He was also about our age, solidly built with massive arms and a thick neck. By size alone he looked like a worthy opponent for Puz, only without the belly. He spotted us, fixed us with a glare and stomped over, his gait almost a carbon copy of the Toothpick Man’s swagger.
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Offline 510bhan

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Re: First Paragraph
« Reply #42 on: November 24, 2010, 12:54:17 PM »
Yep - although you don't have to add in the 'thought'. Just by seeing his action you can guess that kids would jump to a nickname.

Reads much easier without the extra 'our age'... moving that to the description of Albert and the assessment of him compared to Puz is much better placed.

Excellent stuff! :-*

Offline herron

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Re: First Paragraph
« Reply #43 on: November 24, 2010, 02:09:04 PM »
Thanks, Love.
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Re: First Paragraph
« Reply #44 on: November 24, 2010, 02:35:18 PM »
Hello

take a lot at the number of 'his' and 'old' you have in the first part of this section

you wrote:

He stood with his hands firmly on his hips and stared past the collection of dents and rust on his old Chevy toward the old Cantwell place. He didn’t acknowledge my presence. He just stood with sunglasses perched on top of his head, chewing a toothpick and staring at that old white clapboard house. I smiled as I thought: Hello, Toothpick Man.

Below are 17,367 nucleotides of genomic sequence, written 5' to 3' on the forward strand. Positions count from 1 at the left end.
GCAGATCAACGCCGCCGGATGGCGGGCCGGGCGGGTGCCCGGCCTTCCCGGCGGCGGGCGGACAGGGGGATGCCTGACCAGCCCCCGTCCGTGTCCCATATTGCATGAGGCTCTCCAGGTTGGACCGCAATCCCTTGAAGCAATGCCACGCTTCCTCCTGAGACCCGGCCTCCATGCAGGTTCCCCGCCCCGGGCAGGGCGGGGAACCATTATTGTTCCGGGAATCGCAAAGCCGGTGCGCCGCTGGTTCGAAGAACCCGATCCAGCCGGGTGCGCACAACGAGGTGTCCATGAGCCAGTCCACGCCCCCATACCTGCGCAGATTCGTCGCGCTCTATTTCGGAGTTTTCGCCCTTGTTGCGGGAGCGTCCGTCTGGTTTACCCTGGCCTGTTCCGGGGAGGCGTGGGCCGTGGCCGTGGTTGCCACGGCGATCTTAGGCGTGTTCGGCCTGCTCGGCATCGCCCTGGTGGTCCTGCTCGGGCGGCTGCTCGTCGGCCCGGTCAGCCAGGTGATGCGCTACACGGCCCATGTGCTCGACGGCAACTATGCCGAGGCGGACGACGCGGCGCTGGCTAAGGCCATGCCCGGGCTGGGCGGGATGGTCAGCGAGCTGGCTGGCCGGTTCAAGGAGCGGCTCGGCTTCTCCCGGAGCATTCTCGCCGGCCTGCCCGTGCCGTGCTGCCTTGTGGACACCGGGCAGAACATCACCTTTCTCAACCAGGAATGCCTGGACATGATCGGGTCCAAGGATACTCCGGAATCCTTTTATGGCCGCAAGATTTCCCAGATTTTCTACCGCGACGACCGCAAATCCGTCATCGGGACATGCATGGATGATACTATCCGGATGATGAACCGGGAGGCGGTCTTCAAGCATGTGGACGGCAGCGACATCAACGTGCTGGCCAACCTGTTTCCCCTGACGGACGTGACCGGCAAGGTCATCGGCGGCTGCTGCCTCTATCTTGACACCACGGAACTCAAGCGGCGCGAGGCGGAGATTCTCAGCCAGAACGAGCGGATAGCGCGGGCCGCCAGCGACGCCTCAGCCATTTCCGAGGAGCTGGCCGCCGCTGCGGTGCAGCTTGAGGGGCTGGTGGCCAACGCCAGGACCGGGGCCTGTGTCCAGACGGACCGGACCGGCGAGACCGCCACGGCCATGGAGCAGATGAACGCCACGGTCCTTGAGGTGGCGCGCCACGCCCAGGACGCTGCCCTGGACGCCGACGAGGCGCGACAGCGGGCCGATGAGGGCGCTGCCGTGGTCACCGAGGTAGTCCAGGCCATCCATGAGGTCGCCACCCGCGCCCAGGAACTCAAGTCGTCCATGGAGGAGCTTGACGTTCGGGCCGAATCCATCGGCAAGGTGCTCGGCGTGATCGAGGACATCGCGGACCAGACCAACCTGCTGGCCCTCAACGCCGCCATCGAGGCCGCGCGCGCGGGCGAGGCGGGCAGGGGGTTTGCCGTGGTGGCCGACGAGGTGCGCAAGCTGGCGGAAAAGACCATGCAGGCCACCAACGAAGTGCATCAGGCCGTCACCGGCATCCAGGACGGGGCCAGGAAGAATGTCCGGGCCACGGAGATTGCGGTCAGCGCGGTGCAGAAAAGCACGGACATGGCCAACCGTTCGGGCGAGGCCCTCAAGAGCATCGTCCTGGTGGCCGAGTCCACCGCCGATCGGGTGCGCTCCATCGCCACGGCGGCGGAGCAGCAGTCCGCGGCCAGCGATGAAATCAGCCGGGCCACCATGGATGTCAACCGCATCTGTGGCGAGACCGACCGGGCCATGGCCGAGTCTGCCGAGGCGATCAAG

is there a way to thin them down.

Nice way to add to the character, I almost wanted to put his body shape in, like a toothpick, all lanky, just to type his new nick better.

You wrote:

The woman shook her head in disgust and marched up onto the Cantwell porch, followed by two kids. One a little boy, younger than us; one a pretty dark-haired girl I guessed was near our age. Getting out last was another boy. He had an unruly mane of auburn hair that looked as if it had been sheared with a mower. He must have been asleep in the hot car as one side of his hair stood straight up in large cowlick, while the rest was plastered rather darkly to the side of his head. He looked like an angry clown.

     He was also about our age, solidly built with massive arms and a thick neck. By size alone he looked like a worthy opponent for Puz, only without the belly. He spotted us, fixed us with a glare and stomped over, his gait almost a carbon copy of the Toothpick Man’s swagger.


I like the description. In a way wanted to see "He looked like an angry clown.' before his description. so I have a starting point that something strange is coming, but its a direction. The 'mane' I'm unsure of because of the sheared with a mower, I think the 'sheared' is a stronger image, where 'unruly' can hold the first image well enough with the colour.

The 'age' mention, all those comparisons was a bit much. is it important if only one was not their age enough to mention it at all? so don't overwrite.


But I like these two segments, interesting characters

Temp